Tree Talk

By Claire Bateman

Featured Image: Trees by Maurice Prendergast 1918

Everywhere in town you hear:
“The forest’s on the move again”—
our forest!
Not ours, exactly,
but we feel it to be so,
since its visitation
ensnares our limbs
as, at every crosswalk,
neighbors duck and flinch,
weaving carefully through, apparently,
nothing at all—
forgive me, I’ve neglected to describe
our forest’s unparalleled clarity
from pine-tips to underbrush,
its streams, its spiders,
its (presumably) spotted fawns
tremulous, poised for flight—
“Our transparent forest,”
I should have said!
Impossible, of course,
to hide, to hunt, to lose one’s way!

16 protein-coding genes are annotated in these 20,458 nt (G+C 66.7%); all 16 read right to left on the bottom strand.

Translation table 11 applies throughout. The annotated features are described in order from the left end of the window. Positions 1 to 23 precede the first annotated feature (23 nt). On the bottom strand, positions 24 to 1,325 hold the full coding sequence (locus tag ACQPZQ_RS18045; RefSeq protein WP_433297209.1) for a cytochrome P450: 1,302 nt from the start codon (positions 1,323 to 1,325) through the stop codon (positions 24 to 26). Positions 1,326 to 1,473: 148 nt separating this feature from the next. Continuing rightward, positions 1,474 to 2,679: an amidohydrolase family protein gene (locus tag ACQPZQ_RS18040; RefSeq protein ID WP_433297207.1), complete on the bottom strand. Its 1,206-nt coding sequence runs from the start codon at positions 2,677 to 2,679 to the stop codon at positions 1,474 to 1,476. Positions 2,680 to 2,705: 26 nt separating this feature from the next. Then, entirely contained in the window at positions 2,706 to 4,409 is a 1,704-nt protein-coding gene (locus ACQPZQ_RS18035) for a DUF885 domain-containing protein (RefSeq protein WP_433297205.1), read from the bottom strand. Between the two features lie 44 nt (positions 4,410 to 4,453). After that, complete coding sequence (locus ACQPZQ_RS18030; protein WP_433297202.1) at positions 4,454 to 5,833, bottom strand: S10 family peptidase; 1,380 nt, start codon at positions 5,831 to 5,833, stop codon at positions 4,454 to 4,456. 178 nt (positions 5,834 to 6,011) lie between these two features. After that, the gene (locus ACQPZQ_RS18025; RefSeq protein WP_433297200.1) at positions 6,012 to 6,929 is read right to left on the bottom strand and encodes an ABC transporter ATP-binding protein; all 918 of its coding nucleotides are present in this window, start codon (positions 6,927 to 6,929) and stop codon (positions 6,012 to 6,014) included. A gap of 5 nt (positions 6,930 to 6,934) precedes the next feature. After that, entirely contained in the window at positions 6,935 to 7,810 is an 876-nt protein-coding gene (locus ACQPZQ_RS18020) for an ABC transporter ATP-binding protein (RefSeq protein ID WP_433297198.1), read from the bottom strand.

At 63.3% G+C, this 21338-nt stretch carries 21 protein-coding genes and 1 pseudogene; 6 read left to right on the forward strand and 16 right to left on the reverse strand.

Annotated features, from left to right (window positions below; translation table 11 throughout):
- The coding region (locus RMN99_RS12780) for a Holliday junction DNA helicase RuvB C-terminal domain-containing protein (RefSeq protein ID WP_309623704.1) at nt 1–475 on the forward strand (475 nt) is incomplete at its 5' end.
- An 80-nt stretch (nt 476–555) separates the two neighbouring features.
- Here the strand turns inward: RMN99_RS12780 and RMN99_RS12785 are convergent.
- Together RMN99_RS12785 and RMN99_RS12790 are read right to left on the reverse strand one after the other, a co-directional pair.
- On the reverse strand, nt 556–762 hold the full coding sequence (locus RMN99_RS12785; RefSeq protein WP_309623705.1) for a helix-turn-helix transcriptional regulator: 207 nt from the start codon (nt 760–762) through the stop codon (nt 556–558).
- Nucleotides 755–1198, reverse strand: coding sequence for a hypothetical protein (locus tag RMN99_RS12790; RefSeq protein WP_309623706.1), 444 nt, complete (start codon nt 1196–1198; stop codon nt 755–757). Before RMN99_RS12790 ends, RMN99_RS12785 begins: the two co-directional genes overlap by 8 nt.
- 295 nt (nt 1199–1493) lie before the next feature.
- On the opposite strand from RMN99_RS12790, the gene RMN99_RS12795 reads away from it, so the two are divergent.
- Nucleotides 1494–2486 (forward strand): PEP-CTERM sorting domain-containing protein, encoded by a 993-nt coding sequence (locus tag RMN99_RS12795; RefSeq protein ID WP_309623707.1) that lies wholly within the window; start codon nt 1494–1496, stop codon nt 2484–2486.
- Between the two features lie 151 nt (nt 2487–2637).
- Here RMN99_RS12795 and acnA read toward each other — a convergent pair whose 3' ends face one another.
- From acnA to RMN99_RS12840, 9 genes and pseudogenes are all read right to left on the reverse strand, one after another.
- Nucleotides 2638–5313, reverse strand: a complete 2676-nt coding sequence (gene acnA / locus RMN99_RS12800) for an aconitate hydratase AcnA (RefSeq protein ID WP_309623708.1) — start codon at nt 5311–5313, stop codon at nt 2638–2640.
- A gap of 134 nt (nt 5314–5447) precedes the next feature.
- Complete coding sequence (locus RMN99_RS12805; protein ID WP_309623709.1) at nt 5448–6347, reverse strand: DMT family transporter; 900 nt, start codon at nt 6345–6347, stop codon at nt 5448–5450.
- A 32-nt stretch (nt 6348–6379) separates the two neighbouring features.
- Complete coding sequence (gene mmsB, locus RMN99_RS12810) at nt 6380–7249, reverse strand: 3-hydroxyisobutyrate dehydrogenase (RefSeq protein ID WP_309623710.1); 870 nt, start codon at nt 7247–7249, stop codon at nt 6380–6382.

Thus, we are reduced
to uneasy picnics in a vitreous shade
not wholly without shimmer.
Then, just as we’ve begun to settle in,
discerning where to place our feet,
grope for berries,
seek out the heaviness of honeycomb,
with a rustle and groan,
it’s gone,
having abandoned us
to elsewhere bear

its rough and leafy patronage,
its boughs of varying heft,
which our clumsy passings-through
had forced back till they rebounded,
scoring our faces
even as they sprinkled us
with resin-dew
(or, in that woods’ itinerant winter,
mild scatterings of unseen snow).

Claire Bateman is the author of Wonders of the Invisible World forthcoming from 42 Miles Books, and eight other poetry books. She has been awarded Fellowships from the NEA, the Tennessee Arts Commission, and has received the New Millennium Writing Award (twice) and two Pushcart Prizes. She has taught at the Greenville Fine Arts Center, Clemson University and various conferences, including Bread Loaf and the Bloch Island Poetry Festival. She is also a visual artist.

Originally appeared in NOR 7

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